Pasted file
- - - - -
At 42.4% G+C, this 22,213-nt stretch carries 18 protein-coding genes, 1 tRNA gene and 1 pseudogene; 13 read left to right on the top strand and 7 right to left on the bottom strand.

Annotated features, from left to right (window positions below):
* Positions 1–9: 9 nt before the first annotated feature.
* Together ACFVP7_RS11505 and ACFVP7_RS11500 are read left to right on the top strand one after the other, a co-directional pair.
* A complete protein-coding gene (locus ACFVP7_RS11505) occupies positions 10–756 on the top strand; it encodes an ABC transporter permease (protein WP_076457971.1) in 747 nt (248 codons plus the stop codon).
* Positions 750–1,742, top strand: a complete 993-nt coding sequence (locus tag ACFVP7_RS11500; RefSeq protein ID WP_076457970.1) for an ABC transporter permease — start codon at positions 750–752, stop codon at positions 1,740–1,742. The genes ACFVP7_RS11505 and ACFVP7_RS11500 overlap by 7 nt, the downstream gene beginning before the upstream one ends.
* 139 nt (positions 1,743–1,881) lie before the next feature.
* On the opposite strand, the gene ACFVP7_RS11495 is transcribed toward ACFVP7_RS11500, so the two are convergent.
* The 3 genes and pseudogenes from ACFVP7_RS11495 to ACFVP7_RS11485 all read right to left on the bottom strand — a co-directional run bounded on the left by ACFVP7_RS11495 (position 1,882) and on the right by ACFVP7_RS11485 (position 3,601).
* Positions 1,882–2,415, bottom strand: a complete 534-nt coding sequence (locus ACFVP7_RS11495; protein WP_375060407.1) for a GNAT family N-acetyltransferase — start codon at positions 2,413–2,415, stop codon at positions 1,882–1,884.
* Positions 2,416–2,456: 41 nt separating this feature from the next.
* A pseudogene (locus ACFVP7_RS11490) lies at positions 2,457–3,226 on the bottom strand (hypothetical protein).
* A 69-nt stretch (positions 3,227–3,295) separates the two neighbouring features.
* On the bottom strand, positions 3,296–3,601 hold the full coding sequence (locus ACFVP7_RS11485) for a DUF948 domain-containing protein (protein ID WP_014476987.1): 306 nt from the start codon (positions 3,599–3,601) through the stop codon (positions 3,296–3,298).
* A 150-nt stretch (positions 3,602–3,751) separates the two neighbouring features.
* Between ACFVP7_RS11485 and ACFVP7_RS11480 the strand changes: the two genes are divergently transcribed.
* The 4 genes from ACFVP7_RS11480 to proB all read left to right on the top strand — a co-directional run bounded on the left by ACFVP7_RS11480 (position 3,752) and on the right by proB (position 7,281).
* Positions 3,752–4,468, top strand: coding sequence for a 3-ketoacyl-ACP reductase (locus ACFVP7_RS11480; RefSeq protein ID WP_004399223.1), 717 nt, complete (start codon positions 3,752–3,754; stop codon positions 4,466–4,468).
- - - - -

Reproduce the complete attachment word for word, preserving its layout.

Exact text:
At 42.4% G+C, this 22,213-nt stretch carries 18 protein-coding genes, 1 tRNA gene and 1 pseudogene; 13 read left to right on the top strand and 7 right to left on the bottom strand.

Annotated features, from left to right (window positions below):
* Positions 1–9: 9 nt before the first annotated feature.
* Together ACFVP7_RS11505 and ACFVP7_RS11500 are read left to right on the top strand one after the other, a co-directional pair.
* A complete protein-coding gene (locus ACFVP7_RS11505) occupies positions 10–756 on the top strand; it encodes an ABC transporter permease (protein WP_076457971.1) in 747 nt (248 codons plus the stop codon).
* Positions 750–1,742, top strand: a complete 993-nt coding sequence (locus tag ACFVP7_RS11500; RefSeq protein ID WP_076457970.1) for an ABC transporter permease — start codon at positions 750–752, stop codon at positions 1,740–1,742. The genes ACFVP7_RS11505 and ACFVP7_RS11500 overlap by 7 nt, the downstream gene beginning before the upstream one ends.
* 139 nt (positions 1,743–1,881) lie before the next feature.
* On the opposite strand, the gene ACFVP7_RS11495 is transcribed toward ACFVP7_RS11500, so the two are convergent.
* The 3 genes and pseudogenes from ACFVP7_RS11495 to ACFVP7_RS11485 all read right to left on the bottom strand — a co-directional run bounded on the left by ACFVP7_RS11495 (position 1,882) and on the right by ACFVP7_RS11485 (position 3,601).
* Positions 1,882–2,415, bottom strand: a complete 534-nt coding sequence (locus ACFVP7_RS11495; protein WP_375060407.1) for a GNAT family N-acetyltransferase — start codon at positions 2,413–2,415, stop codon at positions 1,882–1,884.
* Positions 2,416–2,456: 41 nt separating this feature from the next.
* A pseudogene (locus ACFVP7_RS11490) lies at positions 2,457–3,226 on the bottom strand (hypothetical protein).
* A 69-nt stretch (positions 3,227–3,295) separates the two neighbouring features.
* On the bottom strand, positions 3,296–3,601 hold the full coding sequence (locus ACFVP7_RS11485) for a DUF948 domain-containing protein (protein ID WP_014476987.1): 306 nt from the start codon (positions 3,599–3,601) through the stop codon (positions 3,296–3,298).
* A 150-nt stretch (positions 3,602–3,751) separates the two neighbouring features.
* Between ACFVP7_RS11485 and ACFVP7_RS11480 the strand changes: the two genes are divergently transcribed.
* The 4 genes from ACFVP7_RS11480 to proB all read left to right on the top strand — a co-directional run bounded on the left by ACFVP7_RS11480 (position 3,752) and on the right by proB (position 7,281).
* Positions 3,752–4,468, top strand: coding sequence for a 3-ketoacyl-ACP reductase (locus ACFVP7_RS11480; RefSeq protein ID WP_004399223.1), 717 nt, complete (start codon positions 3,752–3,754; stop codon positions 4,466–4,468).